Synology delivers a versatile and speedy home server solution with the DS214
What to do with all this data?
These days people have a lot of virtual stuff: music, movie and game collections can take up a lot of space on one’s computer. Cloud services are popular, but with recent revelations on NSA spying many do not want to risk putting documents in the cloud where they could be mined for data.
So why not bring the cloud to your network at home?
Enter the Synology DS214. The DS214 is Synology’s Network Attached Storage (NAS) consumer device for 2014, and contains a handful of improvements of 2013’s model. Essentially, it’s a mini-server that plugs into your network which you can treat like another drive. While the constraints of Ethernet mean you shouldn’t install software on this drive, it’s a very effective tool for backups or to free up space on your computer.
The DS214 comes with easy to use hardware that makes installation a breeze. Synology has also developed an iPhone app which can be used to play media files on the device, a helpful addition that makes the DS214 very competitive against other entries in the NAS space.
Synology has packed the DS214 with a powerful hardware that keeps transfers speedy. It comes with ARM-based 1.06 GHz dual-core processor (which includes an encryption processor), 512 MB of RAM, two USB 3.0 ports, Gigabit ethernet, and two slots for disk drives (no hard drive is included). It supports SATA II and III as well as RAID 0, RAID 1 and Synology’s proprietary RAID with a maximum capacity of 8 TB.
Although a NAS isn’t really an accessory where industrial design is important, Synology has put a concerted effort into making the device look appealing. The front of the device has four LED status lights, power and reset buttons, and a black plastic facade to cover the drives.
Trying to remove the drive mounts brings up one of the only flaws in the device. The drives are mounted by a very flimsy plastic structure and sometimes takes a concerted pull to get the drives out. Pull to hard, it feels like, and it might break.
The back of the DS214 has the exhaust fan. Usually the fan only spins up during a heavy load, and when it does it’s no more audible than a quiet laptop fan. During testing no heat issues were encountered.
During file tests the DS214 was fairly speedy. Using gigabit Ethernet in the office we were able to transfer 1 and 2 GB files over in a manner of seconds. It’s hard to report an exact benchmark, as speeds will vary depending on the hardware used.
Synology’s software package is where the DS214 truly shines.
Synology includes a variety of software packages that should meet everyone’s needs. For Mac users, one particularly useful feature is a package that synchronizes to Apple’s Time Machine backup app ensuring that the computer’s hard disk is mirrored to the NAS on a regular basis.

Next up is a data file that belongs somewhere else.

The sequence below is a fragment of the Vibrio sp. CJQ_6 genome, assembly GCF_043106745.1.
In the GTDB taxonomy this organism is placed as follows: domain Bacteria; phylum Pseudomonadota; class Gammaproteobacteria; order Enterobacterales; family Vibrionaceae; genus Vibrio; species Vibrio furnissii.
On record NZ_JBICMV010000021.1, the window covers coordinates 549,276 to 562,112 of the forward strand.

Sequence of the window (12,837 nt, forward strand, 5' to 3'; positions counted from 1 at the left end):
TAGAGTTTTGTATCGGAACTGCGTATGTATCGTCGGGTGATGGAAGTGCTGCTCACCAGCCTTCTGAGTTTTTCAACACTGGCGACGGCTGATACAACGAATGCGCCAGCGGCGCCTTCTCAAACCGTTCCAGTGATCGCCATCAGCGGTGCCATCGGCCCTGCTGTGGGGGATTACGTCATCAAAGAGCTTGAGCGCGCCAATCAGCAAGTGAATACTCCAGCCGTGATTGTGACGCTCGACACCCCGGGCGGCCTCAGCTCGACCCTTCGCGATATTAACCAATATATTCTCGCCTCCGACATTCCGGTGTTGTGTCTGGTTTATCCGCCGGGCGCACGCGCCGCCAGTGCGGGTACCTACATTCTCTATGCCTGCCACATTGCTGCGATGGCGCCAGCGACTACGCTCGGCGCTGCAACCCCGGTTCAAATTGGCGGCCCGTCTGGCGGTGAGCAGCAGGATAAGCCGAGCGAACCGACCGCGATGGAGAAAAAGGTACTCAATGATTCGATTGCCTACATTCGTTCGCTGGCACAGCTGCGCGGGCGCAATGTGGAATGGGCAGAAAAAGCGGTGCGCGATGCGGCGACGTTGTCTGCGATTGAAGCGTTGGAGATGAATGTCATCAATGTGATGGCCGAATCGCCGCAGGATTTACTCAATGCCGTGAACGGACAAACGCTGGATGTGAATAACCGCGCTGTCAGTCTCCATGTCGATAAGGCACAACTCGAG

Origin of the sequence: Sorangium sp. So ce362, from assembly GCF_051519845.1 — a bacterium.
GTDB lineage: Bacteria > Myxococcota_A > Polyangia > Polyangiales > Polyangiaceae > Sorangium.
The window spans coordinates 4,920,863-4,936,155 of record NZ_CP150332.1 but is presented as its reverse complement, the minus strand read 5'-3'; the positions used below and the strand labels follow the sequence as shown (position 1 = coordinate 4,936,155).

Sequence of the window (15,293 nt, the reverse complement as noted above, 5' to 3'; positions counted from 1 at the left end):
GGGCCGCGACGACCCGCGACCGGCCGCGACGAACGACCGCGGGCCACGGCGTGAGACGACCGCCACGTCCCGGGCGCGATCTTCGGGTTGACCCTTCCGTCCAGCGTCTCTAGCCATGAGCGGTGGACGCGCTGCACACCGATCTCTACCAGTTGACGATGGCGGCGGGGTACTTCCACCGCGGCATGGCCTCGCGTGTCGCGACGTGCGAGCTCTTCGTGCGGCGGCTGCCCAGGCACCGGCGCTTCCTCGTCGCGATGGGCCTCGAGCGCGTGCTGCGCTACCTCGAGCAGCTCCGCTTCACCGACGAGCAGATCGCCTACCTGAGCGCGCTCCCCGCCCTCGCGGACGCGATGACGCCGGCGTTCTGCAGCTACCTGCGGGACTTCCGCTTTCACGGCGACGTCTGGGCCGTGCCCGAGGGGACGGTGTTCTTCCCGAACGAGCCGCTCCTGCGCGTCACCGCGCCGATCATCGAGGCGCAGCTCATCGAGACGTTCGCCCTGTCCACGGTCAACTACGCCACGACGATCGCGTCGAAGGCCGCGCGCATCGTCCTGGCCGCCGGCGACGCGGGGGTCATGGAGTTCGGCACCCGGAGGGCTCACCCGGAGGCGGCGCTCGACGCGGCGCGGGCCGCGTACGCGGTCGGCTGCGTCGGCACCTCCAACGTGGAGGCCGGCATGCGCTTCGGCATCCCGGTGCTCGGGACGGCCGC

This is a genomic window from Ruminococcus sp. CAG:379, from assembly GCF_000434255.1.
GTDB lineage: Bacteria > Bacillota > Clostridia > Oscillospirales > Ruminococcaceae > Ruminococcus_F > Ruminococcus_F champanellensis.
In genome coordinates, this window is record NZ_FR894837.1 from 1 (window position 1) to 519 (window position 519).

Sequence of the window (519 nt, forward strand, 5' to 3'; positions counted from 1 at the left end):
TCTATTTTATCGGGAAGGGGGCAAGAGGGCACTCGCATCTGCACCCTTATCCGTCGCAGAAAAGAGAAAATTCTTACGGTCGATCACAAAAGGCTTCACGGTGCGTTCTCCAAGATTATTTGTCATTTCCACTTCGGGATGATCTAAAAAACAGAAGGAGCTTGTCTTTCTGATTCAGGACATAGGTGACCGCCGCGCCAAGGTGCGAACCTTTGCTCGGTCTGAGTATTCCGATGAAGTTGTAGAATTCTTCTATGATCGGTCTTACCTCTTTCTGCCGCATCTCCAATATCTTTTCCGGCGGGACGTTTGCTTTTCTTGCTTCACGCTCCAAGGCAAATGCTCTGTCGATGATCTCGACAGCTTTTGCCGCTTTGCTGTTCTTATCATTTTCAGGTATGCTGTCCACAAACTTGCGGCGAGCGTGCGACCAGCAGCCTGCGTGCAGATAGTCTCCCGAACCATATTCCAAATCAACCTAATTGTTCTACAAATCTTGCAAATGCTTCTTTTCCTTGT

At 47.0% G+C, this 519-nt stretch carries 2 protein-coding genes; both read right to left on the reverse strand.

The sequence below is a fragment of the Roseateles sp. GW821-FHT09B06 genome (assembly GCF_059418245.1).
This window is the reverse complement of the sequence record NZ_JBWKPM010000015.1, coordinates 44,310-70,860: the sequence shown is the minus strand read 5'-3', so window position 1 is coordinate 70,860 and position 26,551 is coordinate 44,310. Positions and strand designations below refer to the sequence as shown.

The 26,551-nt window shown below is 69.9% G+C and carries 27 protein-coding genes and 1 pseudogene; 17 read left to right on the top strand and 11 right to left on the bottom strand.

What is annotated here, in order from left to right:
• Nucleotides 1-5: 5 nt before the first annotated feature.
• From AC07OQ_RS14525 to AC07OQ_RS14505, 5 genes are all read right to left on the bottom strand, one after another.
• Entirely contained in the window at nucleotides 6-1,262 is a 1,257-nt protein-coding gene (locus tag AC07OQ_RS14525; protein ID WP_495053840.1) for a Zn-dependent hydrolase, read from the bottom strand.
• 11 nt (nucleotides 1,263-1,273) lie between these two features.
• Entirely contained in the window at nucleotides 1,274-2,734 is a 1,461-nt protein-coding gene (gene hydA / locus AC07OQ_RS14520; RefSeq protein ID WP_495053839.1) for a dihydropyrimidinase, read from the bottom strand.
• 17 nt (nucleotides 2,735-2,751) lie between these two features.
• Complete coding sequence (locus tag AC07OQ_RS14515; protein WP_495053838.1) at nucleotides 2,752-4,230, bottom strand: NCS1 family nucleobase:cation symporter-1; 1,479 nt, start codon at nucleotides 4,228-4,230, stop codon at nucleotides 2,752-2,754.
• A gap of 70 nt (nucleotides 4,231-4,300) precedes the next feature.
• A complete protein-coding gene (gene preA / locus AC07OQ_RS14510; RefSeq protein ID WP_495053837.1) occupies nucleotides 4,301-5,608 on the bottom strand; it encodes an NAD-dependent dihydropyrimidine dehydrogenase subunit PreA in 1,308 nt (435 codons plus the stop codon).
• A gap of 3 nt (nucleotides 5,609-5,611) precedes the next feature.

Video station turns the DS214 into a home media server allowing content to be shared with any device that supports DLNA. Combine this with the remote control app available for iOS and Android, and you’ve got a pretty convenient setup.
Next up, the cloud station allows for the user to keep key files in a local cloud on their home network. Files can be accessed by multiple users, and saved copies will be synced to the NAS automatically. This could be particularly useful in a home office, where multiple users need to access a set of files that need to be backed up regularly.
The download station app allows the DS214 to download torrents and other files to the NAS and make them available to the network after they have completed downloading. While this style of app may be standard in the NAS sector, it certainly is useful and its inclusion adds to an already stellar app library.
Synology has also made a number of apps for the iOS and Android platforms that allow users to use different functions of the NAS device. While there is no comprehensive do-all app, everything from streaming videos and music, to accessing files in the cloud can be done with one of the available apps.
With the DS214, Synology has made a device that’s effective and scalable meaning it will be able to offer something for everyone. For SOHO users, it’s a way to backup files for redundancy; for home users it’s a way to serve media to devices or to offload files from a laptop to reduce the burden on its hard drive.
The DS214 gets top marks for its comprehensive software set and sleek industrial design. But at the same time, both these things also detract from its overall score as well. There is no comprehensive app for iOS (Android was not reviewed) as you need to download an app for every specific feature. As far as industrial design goes, the trays holding the drives are slightly flimsy and can be tough to remove.
But these are both minor distractions. Overall the DS214 is a great device and is more useful than you think on a home or small office network. The DS214 has an MSRP of $329.
- Comprehensive feature set
- Good industrial design
- More useful than you’d expect
- Dual-core processor means speedy transfers
- Separate mobile apps for each function
- Some parts feel flimsy